Intel's Pentium 4 E: Prescott Arrives with Luggageby Anand Lal Shimpi & Derek Wilson on February 1, 2004 3:06 PM EST
- Posted in
At this point we’re done with talking about all of the microarchitectural changes that have gone into Prescott. We know it’s a lot of information so let’s go through a brief rundown of what we’ve learned so far:
- Prescott’s 31 stage pipeline by itself makes the processor significantly slower than Northwood on a clock for clock basis.
- Prescott’s L2 cache, albeit larger than Northwoods, has a higher access latency – also resulting in lower performance for the 90nm chip
- Through improvements in branch predicting, scheduling algorithms and integer execution, Intel has managed to hide a lot of the downsides to extending the pipeline.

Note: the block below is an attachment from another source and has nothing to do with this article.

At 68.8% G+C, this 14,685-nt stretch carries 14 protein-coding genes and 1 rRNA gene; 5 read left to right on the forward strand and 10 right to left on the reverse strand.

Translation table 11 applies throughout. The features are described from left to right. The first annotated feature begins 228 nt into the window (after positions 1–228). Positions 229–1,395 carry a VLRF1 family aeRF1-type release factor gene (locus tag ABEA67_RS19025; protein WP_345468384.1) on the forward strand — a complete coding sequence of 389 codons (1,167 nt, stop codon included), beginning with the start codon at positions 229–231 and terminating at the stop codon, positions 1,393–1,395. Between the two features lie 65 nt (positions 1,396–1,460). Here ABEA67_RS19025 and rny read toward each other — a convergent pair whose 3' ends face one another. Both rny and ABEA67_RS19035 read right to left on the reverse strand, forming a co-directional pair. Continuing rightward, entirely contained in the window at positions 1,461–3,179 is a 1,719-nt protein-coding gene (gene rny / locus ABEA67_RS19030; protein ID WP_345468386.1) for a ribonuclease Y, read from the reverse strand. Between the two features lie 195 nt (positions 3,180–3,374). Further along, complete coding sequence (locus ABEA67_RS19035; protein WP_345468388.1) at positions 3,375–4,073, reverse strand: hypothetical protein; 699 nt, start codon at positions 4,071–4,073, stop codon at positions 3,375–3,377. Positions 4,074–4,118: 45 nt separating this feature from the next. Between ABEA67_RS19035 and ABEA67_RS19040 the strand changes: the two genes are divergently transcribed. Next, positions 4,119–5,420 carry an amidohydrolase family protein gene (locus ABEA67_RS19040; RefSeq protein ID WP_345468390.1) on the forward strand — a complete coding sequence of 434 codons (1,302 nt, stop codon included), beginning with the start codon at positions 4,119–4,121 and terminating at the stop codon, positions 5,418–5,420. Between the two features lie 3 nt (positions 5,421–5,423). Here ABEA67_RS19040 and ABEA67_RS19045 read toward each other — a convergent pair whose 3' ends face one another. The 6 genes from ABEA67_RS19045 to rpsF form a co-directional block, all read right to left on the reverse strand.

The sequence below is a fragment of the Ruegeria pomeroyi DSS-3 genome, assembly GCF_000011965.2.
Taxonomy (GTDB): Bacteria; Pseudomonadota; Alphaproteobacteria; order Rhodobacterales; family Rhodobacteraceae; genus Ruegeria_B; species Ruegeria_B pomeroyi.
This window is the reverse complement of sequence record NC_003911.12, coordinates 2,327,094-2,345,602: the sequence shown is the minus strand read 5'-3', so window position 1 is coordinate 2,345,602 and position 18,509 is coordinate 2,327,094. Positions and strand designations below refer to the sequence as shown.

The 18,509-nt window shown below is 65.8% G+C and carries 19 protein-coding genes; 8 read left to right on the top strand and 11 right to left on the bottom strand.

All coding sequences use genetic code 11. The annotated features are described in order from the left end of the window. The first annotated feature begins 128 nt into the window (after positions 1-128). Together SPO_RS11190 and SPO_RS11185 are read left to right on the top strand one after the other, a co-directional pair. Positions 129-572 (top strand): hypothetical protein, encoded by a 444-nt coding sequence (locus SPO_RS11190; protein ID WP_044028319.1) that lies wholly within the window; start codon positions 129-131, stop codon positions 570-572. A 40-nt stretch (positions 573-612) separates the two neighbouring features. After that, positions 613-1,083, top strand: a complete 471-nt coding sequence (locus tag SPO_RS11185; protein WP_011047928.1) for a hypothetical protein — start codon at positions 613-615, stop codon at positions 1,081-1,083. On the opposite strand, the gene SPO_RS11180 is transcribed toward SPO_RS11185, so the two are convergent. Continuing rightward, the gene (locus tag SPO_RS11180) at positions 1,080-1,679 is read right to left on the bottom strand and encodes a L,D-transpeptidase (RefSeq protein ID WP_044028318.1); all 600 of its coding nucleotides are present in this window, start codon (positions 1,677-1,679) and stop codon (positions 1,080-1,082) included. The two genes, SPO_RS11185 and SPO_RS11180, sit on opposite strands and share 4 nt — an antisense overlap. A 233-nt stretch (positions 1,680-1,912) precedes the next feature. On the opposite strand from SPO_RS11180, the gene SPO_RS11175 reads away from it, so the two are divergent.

- The large L2 cache also helps keep the pipeline full.
- SSE3 instructions will be useful down the road, but the impact given today’s software will be negligible.
- Extending the pipeline to 31 stages will allow Prescott to scale to speeds in the 4 – 5GHz range next year. It will take those speeds to make Prescott a true successor to Northwood.
With that said, let’s look at more of the common areas of discussion about the new chip.